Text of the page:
Martz expresses some doubts about Turley's health
By Bill Coats

Of the Post-Dispatch
08/01/2004





MACOMB, Ill. - As training camp grinds on, the nicks and bruises are starting to pile up. Several Rams spent at least part of the time on the sideline Saturday, as the team resumed two-a-day practices.

Other than center Dave Wohlabaugh's recovery from hip surgery, none of the injuries appear to be serious. Yet concern is surfacing about offensive tackle Kyle Turley's back, which was operated on in the offseason and kept him on the sideline for minicamp in May.

On Tuesday, shortly after the players reported to Western Illinois University, Martz scolded those who questioned Turley's fitness. "Kyle's fine. I don't know where this stuff starts," Martz said. "Kyle's injury, that's been resolved for quite some time. He looks like he's in terrific shape."

On Thursday, Martz said, Turley sat out contact drills because he has some atrophy in a leg caused by numbness from the previous disc injury. Turley participated in Friday's single, full-pads practice, but he missed most of Saturday's drills, and Martz expressed some apprehension.

"Kyle's got some strain in his back. They're going to look at it through some pictures," Martz explained. He said there were no plans to return Turley, 28, to St. Louis for evaluation but was unsure how long Turley would be out.

Others limited by minor injuries were tight end Cam Cleeland (hamstring), linebacker Tommy Polley (sprained toe), defensive tackle Jimmy Kennedy (back spasms), safety Rich Coady (back spasms), offensive guard Ryan Schau (sprained back) and cornerback Robert Cromartie (hamstring).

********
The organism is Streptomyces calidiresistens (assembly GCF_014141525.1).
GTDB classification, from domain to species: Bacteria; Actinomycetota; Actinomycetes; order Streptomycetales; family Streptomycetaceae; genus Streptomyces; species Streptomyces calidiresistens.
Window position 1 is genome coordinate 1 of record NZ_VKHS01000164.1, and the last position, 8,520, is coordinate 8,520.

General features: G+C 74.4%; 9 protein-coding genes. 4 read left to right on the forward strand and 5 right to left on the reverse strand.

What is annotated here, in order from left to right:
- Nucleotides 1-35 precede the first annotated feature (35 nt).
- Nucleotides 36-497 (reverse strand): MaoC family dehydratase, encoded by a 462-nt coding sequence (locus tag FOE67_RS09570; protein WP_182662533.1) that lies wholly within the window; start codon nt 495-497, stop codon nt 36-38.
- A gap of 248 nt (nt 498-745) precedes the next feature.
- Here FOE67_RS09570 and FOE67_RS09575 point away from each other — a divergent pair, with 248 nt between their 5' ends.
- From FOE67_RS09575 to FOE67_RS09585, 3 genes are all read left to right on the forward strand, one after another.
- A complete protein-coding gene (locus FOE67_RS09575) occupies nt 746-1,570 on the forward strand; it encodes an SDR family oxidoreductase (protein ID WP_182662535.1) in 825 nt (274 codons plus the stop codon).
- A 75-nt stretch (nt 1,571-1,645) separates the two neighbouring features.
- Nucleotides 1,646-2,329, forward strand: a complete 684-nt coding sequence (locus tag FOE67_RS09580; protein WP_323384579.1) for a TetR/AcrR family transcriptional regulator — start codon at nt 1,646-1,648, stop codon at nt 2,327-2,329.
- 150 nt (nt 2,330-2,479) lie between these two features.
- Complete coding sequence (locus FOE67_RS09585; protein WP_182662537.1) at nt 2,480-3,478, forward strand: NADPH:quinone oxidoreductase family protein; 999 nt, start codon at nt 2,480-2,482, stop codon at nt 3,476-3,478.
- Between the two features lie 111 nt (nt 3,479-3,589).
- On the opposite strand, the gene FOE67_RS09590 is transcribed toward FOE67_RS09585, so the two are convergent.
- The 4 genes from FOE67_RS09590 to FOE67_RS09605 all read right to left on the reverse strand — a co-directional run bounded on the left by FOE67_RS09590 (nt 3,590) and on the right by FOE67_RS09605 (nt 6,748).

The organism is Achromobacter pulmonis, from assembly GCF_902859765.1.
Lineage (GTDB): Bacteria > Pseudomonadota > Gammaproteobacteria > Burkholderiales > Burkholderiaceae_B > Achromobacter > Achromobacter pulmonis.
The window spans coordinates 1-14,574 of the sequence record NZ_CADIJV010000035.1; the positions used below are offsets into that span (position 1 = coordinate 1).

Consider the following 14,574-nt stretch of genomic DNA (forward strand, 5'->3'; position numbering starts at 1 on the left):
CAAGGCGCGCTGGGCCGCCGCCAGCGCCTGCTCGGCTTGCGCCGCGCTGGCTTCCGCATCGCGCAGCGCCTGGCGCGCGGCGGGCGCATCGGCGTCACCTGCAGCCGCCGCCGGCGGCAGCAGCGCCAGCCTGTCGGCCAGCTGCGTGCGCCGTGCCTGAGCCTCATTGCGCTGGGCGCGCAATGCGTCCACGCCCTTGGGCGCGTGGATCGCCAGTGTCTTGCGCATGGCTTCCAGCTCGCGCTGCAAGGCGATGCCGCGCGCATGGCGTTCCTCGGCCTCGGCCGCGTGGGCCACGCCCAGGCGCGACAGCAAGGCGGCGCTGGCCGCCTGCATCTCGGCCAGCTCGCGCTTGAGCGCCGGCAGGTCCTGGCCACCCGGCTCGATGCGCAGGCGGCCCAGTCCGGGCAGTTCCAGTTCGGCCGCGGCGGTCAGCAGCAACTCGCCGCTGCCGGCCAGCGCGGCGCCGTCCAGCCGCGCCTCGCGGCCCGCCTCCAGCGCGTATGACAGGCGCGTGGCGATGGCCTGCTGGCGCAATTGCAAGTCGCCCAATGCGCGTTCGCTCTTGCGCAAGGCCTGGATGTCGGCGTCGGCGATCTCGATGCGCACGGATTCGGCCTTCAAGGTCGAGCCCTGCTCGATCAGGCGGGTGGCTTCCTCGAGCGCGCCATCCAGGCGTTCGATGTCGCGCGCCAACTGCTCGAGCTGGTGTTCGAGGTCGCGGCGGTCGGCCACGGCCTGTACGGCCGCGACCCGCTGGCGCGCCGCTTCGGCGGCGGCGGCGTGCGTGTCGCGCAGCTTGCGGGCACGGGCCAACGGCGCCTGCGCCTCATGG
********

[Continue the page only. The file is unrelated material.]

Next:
Chandler says Martz runs unique camp

Seventeen-year veteran Chris Chandler has been to training camp with eight NFL teams. But he has never seen one quite like this.

Chandler, signed as a free agent in March to back up starting quarterback Marc Bulger, said Martz "challenges everybody mentally as well. The physical part of this camp is one thing, but just all the installation at night and all the stuff we put in every day for the next practice, it's a lot more than any other place I've even been. It's as much exhausting mentally as it is physically."

Which is saying a lot, because other than 42-year-old punter Sean Landeta, Chandler, 38, is the oldest among the 80 players in camp at Western Illinois University. Still, after four days of vigorous workouts, the 6-foot-4, 224-pound University of Washington product is showing no signs of advanced age. He has also proved that there's plenty of strength left in his arm.

Though Chandler is learning a new offensive system, Martz said he is adapting quickly. "You know that most everything you do with him, he's going to be able to absorb and retain," Martz said. "He's a quick study, where he doesn't need a whole lot of reps."

Training camp, Chandler said, "is always something that's fun as a challenge more than anything else, to make it through another one, to go out there when you're tired and you're sore and it's 7:30 in the morning. That challenge, at the end of camp, makes you feel pretty good about yourself."

The most difficult aspect, he said, is being separated from wife Diane and daughters Ryann Mae, 9, and Skye, 7, for 3 1/2 weeks. "I miss them a lot," Chandler said. "My daughters had their final swim meet, and my 7-year-old didn't understand why I couldn't be there."